George Mattern is a hog guy. He started raising 4-H pigs when he was 13. By the 1980s, he was farming and raising hogs as an adult, using the hogs to cash flow the rest. He made it through ’98. And 46 years after that first pig, he’s still raising hogs.
Mattern farms near Magnolia, Ill., in Putnam County, and contract-finishes 11,000 head a year for JBS, while farming 1,000 acres of corn and soybeans. But he’s clear about his first love.
“I’ve always seen myself as a hog producer who also grows crops,” he says. “I just enjoy caring for the animal. Even though I don’t own them, I try to treat them like they’re my own.”
At 59, Mattern is like a lot of farmers his age: He’s seen agricultural price cycles swing high and low. And he’s learned a few things along the way — like how a crisis helps you make necessary changes.
Take 1998, for example.
“It seemed terrible at the time, but after making some changes, it panned out much better in the long run,” says Mattern, who went into 1998 raising wean-to-finish pigs and batch-farrowing. Then hogs on the open market “weren’t worth anything,” and he lost thousands on boars and market hogs alike.
He was 38 and had no idea what was next. “It was pretty traumatic,” he recalls.
His takeaway: Don’t go it alone. Find a partner. So he began contract-feeding with Cargill, and then with JBS when it bought out Cargill.
“I wanted to stay in the hog business, and that felt like the best way to keep me in it,” he says. That was 21 years ago.
As a global pandemic wrecks economies worldwide and agriculture grapples with major disruptions in the protein sector, lost demand for ethanol and collapsing grain markets, the situation begs two questions for Illinois farmers: What do we learn from it? How do we get through it?
What to learn?
First, it’s important to recognize 2020 isn’t like the 1980s. Matt Ginder, chief core markets officer for Compeer Financial, says it’s not like any farm crisis we’ve seen because the impact was so swift and so broad, and entirely global.
“It’s not geographically specific. It’s pervasive, and it hit all at once. Ethanol and protein were hit earlier, and that all correlates to grain prices down the road,” Ginder says.
Paul Stoddard, University of Illinois ag economics professor, calls COVID-19’s impact on agriculture a true black swan event and not like the ’80s farm crisis. He looks to interest rates for the next learning curve. Since 1981, interest rates have spent 30 years declining and 10 years going sideways.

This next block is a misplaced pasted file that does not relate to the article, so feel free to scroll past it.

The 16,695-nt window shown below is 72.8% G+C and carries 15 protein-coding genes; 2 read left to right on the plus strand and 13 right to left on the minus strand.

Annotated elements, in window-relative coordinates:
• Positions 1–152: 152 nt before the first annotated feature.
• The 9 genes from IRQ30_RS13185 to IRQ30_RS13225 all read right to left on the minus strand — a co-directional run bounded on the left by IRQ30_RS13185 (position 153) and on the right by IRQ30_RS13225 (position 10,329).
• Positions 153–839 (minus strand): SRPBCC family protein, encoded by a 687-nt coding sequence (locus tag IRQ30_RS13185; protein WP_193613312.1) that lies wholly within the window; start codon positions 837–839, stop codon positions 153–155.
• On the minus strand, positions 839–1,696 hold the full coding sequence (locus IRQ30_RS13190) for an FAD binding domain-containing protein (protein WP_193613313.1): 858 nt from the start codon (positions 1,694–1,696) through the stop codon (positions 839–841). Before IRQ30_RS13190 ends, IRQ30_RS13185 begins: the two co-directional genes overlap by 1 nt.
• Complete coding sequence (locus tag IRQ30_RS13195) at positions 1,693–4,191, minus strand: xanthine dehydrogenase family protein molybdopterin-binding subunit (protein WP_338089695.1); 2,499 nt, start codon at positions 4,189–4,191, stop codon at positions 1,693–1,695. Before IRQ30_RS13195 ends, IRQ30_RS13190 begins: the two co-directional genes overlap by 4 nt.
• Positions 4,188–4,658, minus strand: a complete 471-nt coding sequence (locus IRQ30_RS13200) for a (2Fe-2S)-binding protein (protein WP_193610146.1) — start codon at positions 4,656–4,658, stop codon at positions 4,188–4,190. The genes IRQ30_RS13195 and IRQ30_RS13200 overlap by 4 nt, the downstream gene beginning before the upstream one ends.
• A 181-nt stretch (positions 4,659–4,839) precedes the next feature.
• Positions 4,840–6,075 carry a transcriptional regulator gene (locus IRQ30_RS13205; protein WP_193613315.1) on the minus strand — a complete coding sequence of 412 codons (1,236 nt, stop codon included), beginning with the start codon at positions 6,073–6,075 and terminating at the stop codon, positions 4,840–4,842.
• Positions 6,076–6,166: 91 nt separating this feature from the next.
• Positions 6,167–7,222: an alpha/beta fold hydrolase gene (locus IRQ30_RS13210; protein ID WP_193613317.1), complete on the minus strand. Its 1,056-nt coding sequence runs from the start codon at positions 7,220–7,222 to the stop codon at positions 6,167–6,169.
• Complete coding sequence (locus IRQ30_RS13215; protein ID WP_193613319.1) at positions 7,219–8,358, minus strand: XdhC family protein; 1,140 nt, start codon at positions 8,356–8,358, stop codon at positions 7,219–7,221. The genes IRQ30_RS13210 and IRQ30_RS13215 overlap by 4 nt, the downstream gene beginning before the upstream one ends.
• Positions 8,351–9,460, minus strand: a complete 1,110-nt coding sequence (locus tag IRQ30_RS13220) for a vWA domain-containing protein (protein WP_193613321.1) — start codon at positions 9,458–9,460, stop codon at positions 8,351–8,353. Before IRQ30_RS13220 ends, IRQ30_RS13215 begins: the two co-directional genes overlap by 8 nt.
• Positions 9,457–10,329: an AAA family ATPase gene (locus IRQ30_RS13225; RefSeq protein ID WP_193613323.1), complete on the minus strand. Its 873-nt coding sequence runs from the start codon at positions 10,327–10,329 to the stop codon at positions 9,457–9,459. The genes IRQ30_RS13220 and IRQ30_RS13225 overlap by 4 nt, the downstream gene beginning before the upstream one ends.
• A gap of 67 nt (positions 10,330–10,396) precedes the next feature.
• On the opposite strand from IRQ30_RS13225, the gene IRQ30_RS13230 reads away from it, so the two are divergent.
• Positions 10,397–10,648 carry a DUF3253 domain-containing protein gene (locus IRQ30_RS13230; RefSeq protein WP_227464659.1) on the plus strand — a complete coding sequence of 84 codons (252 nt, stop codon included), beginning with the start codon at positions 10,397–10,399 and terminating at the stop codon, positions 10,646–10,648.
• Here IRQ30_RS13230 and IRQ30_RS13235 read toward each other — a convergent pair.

“Let’s say you were 18 in 1981. You didn’t pay attention to interest rates before that. Today, that means anybody under the age of about 55 has only ever seen a declining or stable interest rate,” he explains.
In his own experience, Stoddard saw farmers who bought land aggressively in the 1970s and lost some in the 1980s. Often the grandparents of those land buyers were burnt by the Great Depression, still living, but not involved in the active farming population. So as those younger farmers bought farmland, their grandparents were literally wringing their hands with worry because of their own experiences in the 1930s.
History tends to repeat itself. “To some degree, we’re setting ourselves up so if interest rates eventually rise, a lot of people will be completely shocked,” Stoddard says.
He doesn’t believe this crisis will be nearly as bad as the ’80s, partly because the general economy was strong at the start. Meat processors are beginning to figure out their employee limitations. But mostly? People are eating more, if differently.
“People have gone back to the center of the store, buying canned goods and flour. Companies like Kraft, Heinz and Campbell Soup were thought to be in trouble, but now they’re not,” Stoddard explains. “They’re eating comfort foods.”
How to get through?
There’s no road map for a modern-day global pandemic, Ginder says, but we can look at the tools that are available — and rely on the knowledge that the industry does cycle.
Call your banker and accountant early and often, says every financial expert Prairie Farmer spoke with. Be upfront about the good and the bad. Understand the farm programs you’re enrolled in, and don’t discount how much the Market Facilitation Program helped in 2019 — and how the Coronavirus Food Assistance Program will help in 2020.
“MFP may not be a product of farming, but it still spends,” Stoddard says.
Don’t go all in on marketing, and be cautious. Avoid grain sales of more than 10% of the crop at a time.
“Be cautious. Do things in small bites. Spread risk out. Spread decisions out,” he adds.
Stoddard’s game plan is simple: “The No. 1 goal is to survive and play the game again next year.”